Friday, 29 April 2011

The audiobook narrator Rupert Degas is amazingly talented

I am starting to choose my audiobooks based on their narrators. Rupert Degas is my favourite and fortunately he is prolific. The six hour version of Rose Tremain's Restoration is a perfect example of his flexibility as a narrator. The hero is a seventeeth century "part-time" physician. His accent is as distinctive as Tremain's writing voice. He manages to bring each character to life with a distinctiveness that is authentic.

I interrupted by literary reading/listening over the Easter break and slipped in Wilbur Smith's latest - Those in Peril.  Rupert Degas again manages a variety of accents though some of the South African ones grated a bit to me (being an expert on this accent myself...). However, this 25 hour (yes, really) book was saved only by the narration. The plot is one of Smith's worst. He's gone for the popular and rather trashy news story approach. Gone are the African settings, the well researched locations and the characters that live with you. I've forgotten the story already, but will remember Degas's excellent performance.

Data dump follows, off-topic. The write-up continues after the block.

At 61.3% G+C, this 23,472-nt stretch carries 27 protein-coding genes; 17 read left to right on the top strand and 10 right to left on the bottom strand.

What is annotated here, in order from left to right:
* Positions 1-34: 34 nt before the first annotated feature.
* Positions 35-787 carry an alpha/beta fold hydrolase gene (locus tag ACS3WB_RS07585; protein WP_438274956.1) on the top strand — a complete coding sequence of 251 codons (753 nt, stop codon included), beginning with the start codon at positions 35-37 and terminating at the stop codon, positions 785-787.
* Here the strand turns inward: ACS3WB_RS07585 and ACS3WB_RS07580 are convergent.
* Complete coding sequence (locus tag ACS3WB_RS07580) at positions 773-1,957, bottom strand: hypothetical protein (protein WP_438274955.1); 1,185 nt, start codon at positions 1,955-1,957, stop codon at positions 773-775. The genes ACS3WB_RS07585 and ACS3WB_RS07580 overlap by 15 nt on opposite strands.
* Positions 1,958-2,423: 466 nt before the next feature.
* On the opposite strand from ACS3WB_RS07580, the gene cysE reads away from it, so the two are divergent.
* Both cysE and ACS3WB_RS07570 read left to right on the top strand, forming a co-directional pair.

Wednesday, 27 April 2011

Rose Tremain's Trespass audiobook is superbly narrated

I'm ever in awe of audiobook narrators who are able to add small nuances to characters' voices without getting in the way of the story. If I want a full dramatisation I will watch a TV programme or a film version. Juliet Stevenson is the narrator for Rose Tremain's Trespass. And an excellent narrator she is. The unabridged version of the book is around ten hours of recording. I'd love to know how many hours it takes to produce ten hours of perfect reading!

The book itself is well reviewed. I was glad I listened to it during sunny days while pottering about the garden as it has a rather depressing and dark feel to it. The trouble with audiobooks is you are never sure how far you are into it unless you delve into the mechanics of the audioplayer. So I was tricked a few times when I thought the ending was near. When the ending did come, it was not quite what I expected but the tinge of optimism was most welcome. Overall - an unsettling story about family relationships, set in a beautifully described part of France.